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Orissa High Court: It is not Required to Forward Victim Compensation Claims to Administration Through “Legal Services Authority”

In the case of, Sukuludei Santa v. Govt. of Odisha & Ors, (Case No.: W.P.(C) No. 12252 of 2022), according to the Orissa High Court, a victim is not need to submit his or her demands for compensation to the proper body through the Legal Services Authorities (LSA). Furthermore, it made it clear that the LSAS’s sole purpose is to support claimants in their communications with the administration. Justice Arindam Sinha‘s single-judge bench noted, “It was not possible to demonstrate that the Legal Services Authorities Act of 1987 requires victims seeking compensation to submit their claims to the administration through the authority. The administration has a compensation policy. The authority only helps claimants move the administration along.”

Facts: The petitioner is a woman in her sixties-seventies. In 2019, her husband was killed. The petitioner had appealed for victim compensation at the District Legal Services Authority (DLSA), Koraput, following his murder as the only wage earner in the household. Despite her repeated attempts to contact the DLSA, the employees always informed her that they had not received any such directive from the authorities. After that, she requested information via RTI from the DLSA Office, which revealed that a victim compensation case was in fact registered in the petitioner’s name. Due to the inaction of the relevant authorities, the petitioner was forced to turn to the High Court under its writ jurisdiction for a resolution of her complaints after receiving no satisfactory results from the DLSA.

Judgement: The court noted that the petitioner presented a copy of the 13 April 2019 FIR along with her husband’s death certificate, which listed the date of death as 9 April 2019. The abovementioned FIR was also lodged against unidentified individuals. Examining the FIR indicated that the offence was allegedly committed between April 9 and April 10, 2019. On April 13, 2019, information was delivered to the police station. The informant named in the FIR is the deceased person’s uncle, the court further stated. The deceased was reported missing on April 9, 2019, around 8:00 p.m., and was later discovered the next day in a field belonging to a man named Bhaga Santa. It was concluded that since the death certificate indicates that the deceased passed away on April 9, 2019, it is obvious that a body was discovered. It made it clear that there is no requirement under the Legal Services Authorities Act of 1987 to move victim compensation claims through DLSAS/LSAs on a mandatory basis. So, it came to this conclusion: “In order to aid the government in carrying out its compensation program, the court has gone to great lengths to study the facts. It is proposed that opposite party no. 3 be recommended on behalf of the State. The petitioner will present this order to the third opposing party. It is required of such opposing party to address the petitioner’s demand for compensation, advocate its immediate disbursement, and notify the petitioner of the outcome within three weeks of the approach.”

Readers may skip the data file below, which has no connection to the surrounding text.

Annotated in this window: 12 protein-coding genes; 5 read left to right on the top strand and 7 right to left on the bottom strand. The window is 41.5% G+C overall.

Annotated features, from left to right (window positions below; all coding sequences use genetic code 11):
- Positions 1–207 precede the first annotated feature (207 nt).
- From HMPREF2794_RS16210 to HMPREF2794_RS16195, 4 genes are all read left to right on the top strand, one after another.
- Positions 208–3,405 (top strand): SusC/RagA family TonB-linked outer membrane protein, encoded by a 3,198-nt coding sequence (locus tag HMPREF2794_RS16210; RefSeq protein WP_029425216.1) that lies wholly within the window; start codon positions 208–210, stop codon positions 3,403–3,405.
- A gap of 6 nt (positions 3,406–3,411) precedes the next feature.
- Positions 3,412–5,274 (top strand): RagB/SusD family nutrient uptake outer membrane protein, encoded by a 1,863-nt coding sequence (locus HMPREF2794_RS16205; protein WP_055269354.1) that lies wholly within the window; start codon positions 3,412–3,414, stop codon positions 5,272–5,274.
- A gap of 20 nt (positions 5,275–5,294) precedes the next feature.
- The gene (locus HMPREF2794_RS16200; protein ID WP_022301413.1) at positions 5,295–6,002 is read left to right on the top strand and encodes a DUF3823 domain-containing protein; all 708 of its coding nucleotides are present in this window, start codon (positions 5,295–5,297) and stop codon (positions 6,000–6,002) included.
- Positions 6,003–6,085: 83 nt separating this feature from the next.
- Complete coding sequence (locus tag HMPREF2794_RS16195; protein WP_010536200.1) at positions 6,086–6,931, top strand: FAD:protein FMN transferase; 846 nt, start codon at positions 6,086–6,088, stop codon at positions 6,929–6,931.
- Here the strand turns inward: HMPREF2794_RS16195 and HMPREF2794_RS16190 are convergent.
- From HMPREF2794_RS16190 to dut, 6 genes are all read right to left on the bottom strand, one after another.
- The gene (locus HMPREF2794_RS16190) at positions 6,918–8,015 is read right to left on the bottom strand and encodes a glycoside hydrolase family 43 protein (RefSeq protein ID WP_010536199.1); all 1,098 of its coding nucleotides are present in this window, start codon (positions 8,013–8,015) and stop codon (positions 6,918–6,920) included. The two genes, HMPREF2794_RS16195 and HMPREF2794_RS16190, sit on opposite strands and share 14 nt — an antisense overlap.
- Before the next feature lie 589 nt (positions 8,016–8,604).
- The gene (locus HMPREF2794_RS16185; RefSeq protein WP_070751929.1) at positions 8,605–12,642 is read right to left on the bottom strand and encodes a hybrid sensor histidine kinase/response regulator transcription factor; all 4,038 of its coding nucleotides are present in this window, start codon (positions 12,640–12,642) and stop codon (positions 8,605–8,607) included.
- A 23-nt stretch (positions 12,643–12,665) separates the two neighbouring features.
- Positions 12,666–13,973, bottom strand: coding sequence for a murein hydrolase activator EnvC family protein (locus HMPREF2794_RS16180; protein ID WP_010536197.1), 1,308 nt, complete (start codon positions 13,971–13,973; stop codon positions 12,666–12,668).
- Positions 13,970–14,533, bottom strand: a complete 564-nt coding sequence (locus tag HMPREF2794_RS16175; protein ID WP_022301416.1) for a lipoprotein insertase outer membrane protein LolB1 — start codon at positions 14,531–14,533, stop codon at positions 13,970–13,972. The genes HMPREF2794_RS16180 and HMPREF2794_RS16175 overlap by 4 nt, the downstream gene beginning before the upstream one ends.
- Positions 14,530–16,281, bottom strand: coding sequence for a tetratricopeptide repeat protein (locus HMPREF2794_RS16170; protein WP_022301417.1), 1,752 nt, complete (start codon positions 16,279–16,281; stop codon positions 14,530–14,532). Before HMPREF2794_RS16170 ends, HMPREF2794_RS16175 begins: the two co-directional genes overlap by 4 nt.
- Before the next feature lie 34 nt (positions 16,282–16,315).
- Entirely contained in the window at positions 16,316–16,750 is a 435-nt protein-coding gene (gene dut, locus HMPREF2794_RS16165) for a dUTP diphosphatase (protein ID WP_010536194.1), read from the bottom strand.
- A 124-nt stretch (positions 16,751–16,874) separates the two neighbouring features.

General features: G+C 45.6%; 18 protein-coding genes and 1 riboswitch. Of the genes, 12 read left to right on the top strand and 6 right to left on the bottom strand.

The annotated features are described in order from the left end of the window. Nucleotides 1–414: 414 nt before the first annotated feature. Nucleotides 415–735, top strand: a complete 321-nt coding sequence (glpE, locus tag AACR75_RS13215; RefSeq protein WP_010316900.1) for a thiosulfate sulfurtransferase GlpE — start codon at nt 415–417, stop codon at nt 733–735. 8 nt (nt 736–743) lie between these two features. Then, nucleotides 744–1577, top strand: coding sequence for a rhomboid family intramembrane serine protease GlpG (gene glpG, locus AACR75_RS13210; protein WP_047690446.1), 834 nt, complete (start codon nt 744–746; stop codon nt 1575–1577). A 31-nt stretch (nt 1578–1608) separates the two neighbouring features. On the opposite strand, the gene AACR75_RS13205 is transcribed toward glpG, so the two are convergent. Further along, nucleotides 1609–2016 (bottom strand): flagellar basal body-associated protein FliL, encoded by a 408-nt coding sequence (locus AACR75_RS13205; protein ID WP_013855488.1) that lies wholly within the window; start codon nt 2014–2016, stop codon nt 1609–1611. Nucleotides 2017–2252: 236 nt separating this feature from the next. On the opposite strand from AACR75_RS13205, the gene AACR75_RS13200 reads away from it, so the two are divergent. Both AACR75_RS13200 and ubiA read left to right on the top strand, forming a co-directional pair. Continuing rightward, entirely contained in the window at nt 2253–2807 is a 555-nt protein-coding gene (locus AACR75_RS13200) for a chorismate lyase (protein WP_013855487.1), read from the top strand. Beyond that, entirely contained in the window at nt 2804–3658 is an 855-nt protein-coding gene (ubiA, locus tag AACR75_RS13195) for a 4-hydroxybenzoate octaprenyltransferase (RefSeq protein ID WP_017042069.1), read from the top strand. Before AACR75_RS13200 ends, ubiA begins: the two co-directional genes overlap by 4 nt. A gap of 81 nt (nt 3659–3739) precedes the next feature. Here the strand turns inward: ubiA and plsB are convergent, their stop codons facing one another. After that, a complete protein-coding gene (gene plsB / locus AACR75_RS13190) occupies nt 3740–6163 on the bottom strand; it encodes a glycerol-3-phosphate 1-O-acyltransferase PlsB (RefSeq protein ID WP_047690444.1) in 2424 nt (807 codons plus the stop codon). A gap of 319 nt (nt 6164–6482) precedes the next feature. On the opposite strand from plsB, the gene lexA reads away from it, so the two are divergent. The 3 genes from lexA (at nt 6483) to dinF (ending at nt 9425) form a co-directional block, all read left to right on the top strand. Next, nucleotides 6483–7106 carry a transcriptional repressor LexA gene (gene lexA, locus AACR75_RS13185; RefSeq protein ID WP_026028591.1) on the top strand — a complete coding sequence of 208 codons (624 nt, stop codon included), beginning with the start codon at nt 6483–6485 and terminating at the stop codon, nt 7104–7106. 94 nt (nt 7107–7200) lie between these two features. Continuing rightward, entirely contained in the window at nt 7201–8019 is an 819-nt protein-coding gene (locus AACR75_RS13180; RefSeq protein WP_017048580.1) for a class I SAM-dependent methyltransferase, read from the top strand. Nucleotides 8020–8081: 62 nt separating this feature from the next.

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JUDGEMENT REVIEWED BY SNIGDHA DUBEY.

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